Margaret and June Allyson were known as "The Town Criers" of MGM. "We were always in competition: I wanted to cry better than June, and June wanted to cry better than me. The way my mother got me to cry was if I was having trouble with a scene, she'd say, 'why don't we have the make-up man come over and give you false tears?' Then I'd think to myself, 'they'll say I'm not as good as June,' and I'd start to cry." [4]

Her other successes included The Canterville Ghost (1944), Our Vines Have Tender Grapes (1945), Bad Bascomb (1946) with Wallace Beery, and the first sound version of The Secret Garden (1949). She played Beth in the 1949 MGM release of Little Women, but she was unable to make the transition to adult roles.

O'Brien later shed her child star image in 1958 by appearing on the cover of Life magazine with the caption "The Girl's Grown", and was a mystery guest on the TV panel show What's My Line?.[5] O'Brien's acting appearances as an adult have been sporadic, mostly in small independent films and occasional television roles. She has also given interviews, mostly for the Turner Classic Movies cable network.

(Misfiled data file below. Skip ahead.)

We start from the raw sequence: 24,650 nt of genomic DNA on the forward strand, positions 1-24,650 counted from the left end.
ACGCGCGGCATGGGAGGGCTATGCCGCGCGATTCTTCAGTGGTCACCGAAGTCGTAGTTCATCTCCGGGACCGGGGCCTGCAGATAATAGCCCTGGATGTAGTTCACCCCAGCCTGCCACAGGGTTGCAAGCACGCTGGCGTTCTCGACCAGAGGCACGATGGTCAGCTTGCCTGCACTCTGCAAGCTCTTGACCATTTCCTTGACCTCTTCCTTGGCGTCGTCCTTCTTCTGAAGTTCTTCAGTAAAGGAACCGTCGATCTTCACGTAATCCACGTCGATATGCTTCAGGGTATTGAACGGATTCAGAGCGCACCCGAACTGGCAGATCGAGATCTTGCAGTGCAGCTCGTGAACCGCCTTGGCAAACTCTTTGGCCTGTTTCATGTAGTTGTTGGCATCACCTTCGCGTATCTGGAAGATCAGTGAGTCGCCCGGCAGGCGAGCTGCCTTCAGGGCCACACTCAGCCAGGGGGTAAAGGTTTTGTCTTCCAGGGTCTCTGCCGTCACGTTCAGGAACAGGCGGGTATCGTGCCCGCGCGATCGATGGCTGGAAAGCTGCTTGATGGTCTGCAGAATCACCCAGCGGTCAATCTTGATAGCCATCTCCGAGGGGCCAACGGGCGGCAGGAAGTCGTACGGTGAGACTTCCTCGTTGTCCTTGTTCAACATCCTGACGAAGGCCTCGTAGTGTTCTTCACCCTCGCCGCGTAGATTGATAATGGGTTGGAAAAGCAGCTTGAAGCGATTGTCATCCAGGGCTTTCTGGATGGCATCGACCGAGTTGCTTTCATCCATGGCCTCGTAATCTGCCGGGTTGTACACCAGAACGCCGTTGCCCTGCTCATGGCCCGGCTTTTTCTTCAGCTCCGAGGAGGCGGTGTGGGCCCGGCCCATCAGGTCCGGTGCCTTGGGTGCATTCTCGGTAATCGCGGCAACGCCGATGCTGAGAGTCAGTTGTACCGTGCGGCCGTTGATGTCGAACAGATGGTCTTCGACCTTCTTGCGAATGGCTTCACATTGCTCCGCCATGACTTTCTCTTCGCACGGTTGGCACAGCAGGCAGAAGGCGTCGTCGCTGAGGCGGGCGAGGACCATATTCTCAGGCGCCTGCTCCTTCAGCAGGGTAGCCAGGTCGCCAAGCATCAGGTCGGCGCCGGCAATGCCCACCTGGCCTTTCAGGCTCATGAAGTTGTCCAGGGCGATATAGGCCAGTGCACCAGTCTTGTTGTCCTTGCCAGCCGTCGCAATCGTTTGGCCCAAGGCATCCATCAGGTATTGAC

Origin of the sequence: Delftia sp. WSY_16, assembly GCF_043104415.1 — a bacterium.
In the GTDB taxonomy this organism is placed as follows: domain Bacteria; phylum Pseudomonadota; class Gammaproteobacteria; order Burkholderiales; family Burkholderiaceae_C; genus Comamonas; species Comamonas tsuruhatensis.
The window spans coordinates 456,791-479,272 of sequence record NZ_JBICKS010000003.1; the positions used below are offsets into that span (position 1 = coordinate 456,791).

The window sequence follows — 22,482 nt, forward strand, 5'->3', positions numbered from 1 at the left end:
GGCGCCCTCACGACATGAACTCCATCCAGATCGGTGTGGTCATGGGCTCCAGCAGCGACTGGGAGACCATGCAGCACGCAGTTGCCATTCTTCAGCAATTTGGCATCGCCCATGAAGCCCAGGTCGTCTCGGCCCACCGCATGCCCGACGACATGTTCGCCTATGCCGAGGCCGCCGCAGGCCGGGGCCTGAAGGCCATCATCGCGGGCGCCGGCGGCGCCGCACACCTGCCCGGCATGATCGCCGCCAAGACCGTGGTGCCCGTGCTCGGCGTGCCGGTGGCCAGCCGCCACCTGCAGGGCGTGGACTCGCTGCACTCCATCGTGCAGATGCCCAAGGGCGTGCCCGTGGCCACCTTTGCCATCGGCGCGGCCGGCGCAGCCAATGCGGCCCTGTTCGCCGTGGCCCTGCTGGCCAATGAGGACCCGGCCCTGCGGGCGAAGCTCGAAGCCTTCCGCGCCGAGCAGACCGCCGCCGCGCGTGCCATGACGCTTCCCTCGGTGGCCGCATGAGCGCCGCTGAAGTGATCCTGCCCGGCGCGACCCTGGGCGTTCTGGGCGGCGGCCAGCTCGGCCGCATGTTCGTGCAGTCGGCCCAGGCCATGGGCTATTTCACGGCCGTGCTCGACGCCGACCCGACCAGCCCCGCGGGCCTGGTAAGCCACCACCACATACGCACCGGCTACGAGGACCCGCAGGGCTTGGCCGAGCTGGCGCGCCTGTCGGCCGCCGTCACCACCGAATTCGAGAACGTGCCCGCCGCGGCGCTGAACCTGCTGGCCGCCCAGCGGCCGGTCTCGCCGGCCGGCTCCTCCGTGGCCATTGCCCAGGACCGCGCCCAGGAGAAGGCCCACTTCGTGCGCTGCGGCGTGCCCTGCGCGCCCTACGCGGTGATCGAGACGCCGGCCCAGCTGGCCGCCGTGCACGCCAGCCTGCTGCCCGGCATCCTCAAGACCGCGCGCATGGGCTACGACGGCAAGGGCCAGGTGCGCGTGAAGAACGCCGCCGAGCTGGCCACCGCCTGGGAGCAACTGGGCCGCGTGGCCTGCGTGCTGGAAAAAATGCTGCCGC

Television

O'Brien gave television credit for helping her to change her public image. In an interview in 1957, when she was 20, she said: "The wonderful thing about TV is that it has given me a chance to get out of the awkward age -- something the movies couldn't do for me. No movie producer could really afford to take a chance at handing me an adult role."[6]

On December 22, 1957, O'Brien starred in "The Young Years" on General Electric Theater.[7] She played the role of Betsy Stauffer, a small-town nurse, in "The Incident of the Town in Terror" on television's Rawhide. She made a guest appearance on a 1963 episode of Perry Mason as Virginia Trent in "The Case of the Shoplifter's Shoe." In 1967, she made a guest appearance on the World War II TV drama Combat!. Also, in a 1968 two-part episode of Ironside, ("Split Second to an Epitaph," O'Brien played a pharmacist who (quite the opposite of her usual screen persona) was involved in drug theft and was accessory to attempted murder of star Raymond Burr's Ironside. Another rare television outing was as a guest star on the popular Marcus Welby, M.D. in the early 1970s, reuniting O'Brien with her Journey For Margaret and The Canterville Ghost co-star Robert Young.

In 1991, O'Brien appeared in Murder, She Wrote, season 7, episode "Who Killed J.B. Fletcher?".

Academy Award

Eiganotomo-margaretobrien-nov1952
O'Brien in Eiga no Tomo (November 1952)
Margaret-O'Brien 2013-11-15
O'Brien in 2013